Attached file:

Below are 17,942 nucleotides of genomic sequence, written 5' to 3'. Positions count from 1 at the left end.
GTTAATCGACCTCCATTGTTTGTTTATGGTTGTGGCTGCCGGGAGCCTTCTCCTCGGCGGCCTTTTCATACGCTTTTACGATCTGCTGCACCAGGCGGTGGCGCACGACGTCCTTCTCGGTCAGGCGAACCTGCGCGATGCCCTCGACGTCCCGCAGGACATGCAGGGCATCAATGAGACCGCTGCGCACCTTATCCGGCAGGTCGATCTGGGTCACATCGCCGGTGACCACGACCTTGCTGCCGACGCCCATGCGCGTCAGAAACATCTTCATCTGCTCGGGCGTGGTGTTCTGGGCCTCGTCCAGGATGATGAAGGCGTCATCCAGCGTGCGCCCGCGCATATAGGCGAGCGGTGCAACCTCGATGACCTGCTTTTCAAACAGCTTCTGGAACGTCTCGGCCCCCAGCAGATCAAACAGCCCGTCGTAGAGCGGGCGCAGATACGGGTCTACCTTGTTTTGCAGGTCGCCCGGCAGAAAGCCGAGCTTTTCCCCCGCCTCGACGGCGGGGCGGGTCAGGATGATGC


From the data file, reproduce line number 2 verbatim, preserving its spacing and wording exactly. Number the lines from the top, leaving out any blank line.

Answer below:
GTTAATCGACCTCCATTGTTTGTTTATGGTTGTGGCTGCCGGGAGCCTTCTCCTCGGCGGCCTTTTCATACGCTTTTACGATCTGCTGCACCAGGCGGTGGCGCACGACGTCCTTCTCGGTCAGGCGAACCTGCGCGATGCCCTCGACGTCCCGCAGGACATGCAGGGCATCAATGAGACCGCTGCGCACCTTATCCGGCAGGTCGATCTGGGTCACATCGCCGGTGACCACGACCTTGCTGCCGACGCCCATGCGCGTCAGAAACATCTTCATCTGCTCGGGCGTGGTGTTCTGGGCCTCGTCCAGGATGATGAAGGCGTCATCCAGCGTGCGCCCGCGCATATAGGCGAGCGGTGCAACCTCGATGACCTGCTTTTCAAACAGCTTCTGGAACGTCTCGGCCCCCAGCAGATCAAACAGCCCGTCGTAGAGCGGGCGCAGATACGGGTCTACCTTGTTTTGCAGGTCGCCCGGCAGAAAGCCGAGCTTTTCCCCCGCCTCGACGGCGGGGCGGGTCAGGATGATGC